Electromechanical YouTube Sub Counter Trades Clicks For Clacks

Acquiring a new YouTube subscriber is a blessed event that deserves far more fanfare than a phone notification. But maybe blinkenlights don’t really do it for you anymore, or you simply prefer to be soothed sonically rather than visually. Well, what could be more satisfying than the crisp clack of an electromechanical 7-segment display? Six of them, of course. These things look great, they sound great, and once they’re set, they don’t need power to stay that way.

These displays switch between black and white by reversing current flow through their electromagnets, so [Zack] turned to the H-bridge in order to use them with DC. One H-bridge for each segment of six displays adds up fast, though. To get around this, [Zack] tied one pole of each electromagnet together for a common signal input, and used the other pole to control each segment individually. Then, he was able to tie all the A segments together, all the B segments, and so on, and only needs 13 H-bridges to do it all.

There was just one thing [Zack] didn’t count on. Once he got the board soldered up and running, the displays started acting funny. The low impedance of the coils was causing them to influence each other over the common path, so he added diode arrays to keep them in line.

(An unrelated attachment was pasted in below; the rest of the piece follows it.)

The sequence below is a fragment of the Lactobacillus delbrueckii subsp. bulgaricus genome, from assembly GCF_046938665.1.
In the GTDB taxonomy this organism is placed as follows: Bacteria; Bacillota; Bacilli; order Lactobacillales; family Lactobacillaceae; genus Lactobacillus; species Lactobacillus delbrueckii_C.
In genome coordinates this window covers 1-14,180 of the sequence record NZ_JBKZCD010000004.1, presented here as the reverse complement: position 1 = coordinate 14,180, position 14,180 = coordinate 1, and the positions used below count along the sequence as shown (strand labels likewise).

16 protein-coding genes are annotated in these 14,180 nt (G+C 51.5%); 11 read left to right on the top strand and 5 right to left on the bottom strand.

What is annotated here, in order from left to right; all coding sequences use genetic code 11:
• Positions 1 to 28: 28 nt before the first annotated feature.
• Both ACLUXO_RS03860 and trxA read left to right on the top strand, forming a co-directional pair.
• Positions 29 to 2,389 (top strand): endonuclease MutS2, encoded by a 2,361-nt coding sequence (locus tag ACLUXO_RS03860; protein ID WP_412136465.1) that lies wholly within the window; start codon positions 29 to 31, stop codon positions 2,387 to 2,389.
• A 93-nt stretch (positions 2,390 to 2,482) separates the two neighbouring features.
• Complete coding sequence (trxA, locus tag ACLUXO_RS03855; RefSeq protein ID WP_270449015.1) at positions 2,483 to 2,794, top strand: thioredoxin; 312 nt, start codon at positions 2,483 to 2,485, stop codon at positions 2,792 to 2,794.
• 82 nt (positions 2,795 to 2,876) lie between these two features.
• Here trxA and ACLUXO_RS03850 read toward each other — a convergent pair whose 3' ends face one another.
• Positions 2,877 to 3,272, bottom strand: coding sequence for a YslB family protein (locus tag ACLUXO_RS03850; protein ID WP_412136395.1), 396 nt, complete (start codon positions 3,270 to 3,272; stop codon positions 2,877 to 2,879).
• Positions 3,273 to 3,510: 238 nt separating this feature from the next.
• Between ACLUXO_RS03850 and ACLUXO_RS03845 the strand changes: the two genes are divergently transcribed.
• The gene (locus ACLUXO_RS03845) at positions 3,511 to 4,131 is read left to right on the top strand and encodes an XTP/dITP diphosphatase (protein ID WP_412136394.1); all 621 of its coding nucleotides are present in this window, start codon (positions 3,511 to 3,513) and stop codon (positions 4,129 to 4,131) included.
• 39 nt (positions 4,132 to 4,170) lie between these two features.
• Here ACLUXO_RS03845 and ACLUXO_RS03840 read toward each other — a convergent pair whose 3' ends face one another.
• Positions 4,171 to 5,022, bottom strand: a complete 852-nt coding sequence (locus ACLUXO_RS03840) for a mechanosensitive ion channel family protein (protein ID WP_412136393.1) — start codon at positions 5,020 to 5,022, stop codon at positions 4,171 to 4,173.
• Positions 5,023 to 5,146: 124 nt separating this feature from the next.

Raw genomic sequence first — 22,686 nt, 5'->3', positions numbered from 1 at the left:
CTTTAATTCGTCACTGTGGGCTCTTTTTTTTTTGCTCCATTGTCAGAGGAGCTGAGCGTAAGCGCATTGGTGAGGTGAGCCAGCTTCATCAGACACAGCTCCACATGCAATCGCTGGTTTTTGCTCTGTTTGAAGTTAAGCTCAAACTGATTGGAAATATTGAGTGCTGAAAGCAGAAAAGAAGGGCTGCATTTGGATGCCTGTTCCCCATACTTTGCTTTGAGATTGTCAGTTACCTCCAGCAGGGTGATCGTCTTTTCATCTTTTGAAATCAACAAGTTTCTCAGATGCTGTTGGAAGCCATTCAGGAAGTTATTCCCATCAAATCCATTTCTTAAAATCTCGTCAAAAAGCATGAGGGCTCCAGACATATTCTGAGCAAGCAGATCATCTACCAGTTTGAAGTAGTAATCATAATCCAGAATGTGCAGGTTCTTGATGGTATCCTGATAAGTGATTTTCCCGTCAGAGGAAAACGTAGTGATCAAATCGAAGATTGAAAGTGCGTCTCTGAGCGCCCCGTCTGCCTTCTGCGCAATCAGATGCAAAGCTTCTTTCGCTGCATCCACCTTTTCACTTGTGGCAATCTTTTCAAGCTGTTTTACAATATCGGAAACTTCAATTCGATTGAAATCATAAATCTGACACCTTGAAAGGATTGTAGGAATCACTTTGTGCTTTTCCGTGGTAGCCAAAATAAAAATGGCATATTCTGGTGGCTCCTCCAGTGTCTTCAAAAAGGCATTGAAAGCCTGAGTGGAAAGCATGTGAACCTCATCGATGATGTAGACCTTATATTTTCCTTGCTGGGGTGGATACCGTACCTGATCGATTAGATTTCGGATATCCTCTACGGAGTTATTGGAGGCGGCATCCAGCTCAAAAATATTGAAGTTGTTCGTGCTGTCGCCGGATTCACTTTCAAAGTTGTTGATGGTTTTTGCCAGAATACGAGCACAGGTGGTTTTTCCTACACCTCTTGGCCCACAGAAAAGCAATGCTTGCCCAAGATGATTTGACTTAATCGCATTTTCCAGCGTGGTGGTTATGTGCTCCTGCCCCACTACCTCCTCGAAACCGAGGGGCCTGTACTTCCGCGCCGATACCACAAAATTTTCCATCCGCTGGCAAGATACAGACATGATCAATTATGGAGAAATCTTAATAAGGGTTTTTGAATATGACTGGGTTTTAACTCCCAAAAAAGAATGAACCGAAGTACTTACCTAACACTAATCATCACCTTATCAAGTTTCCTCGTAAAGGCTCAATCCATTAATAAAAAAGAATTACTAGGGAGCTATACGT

[Zack]’s using an ESP32 to get the 411 through the Google API, and four octal serial switches to drive the displays. Even more satisfying than all those clacks is the displays’ operational economy baked into [Zack]’s code—as they count up, any segments common to the first digit and the next digit remain on. Increment your way past the break to check out the build video.

Not focused on numbers, but still want to celebrate each new sub? Try a dancing robot or a Tetris twist.

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UPnP, Vulnerability As A Feature That Just Won’t Die

UPnP — in a perfect world it would have been the answer to many connectivity headaches as we add more devices to our home networks. But in practice it the cause of a lot of headaches when it comes to keeping those networks secure.

It’s likely that many Hackaday readers provide some form of technical support to relatives or friends. We’ll help sort out Mom’s desktop and email gripes, and we’ll set up her new router and lock it down as best we can to minimise the chance of the bad guys causing her problems. Probably one of the first things we’ll have all done is something that’s old news in our community; to ensure that a notorious vulnerability exposed to the outside world is plugged, we disable UPnP on whatever cable modem or ADSL router her provider supplied.

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The Magic Flute Of Rat Mind Control Aims To Mix Magic And Science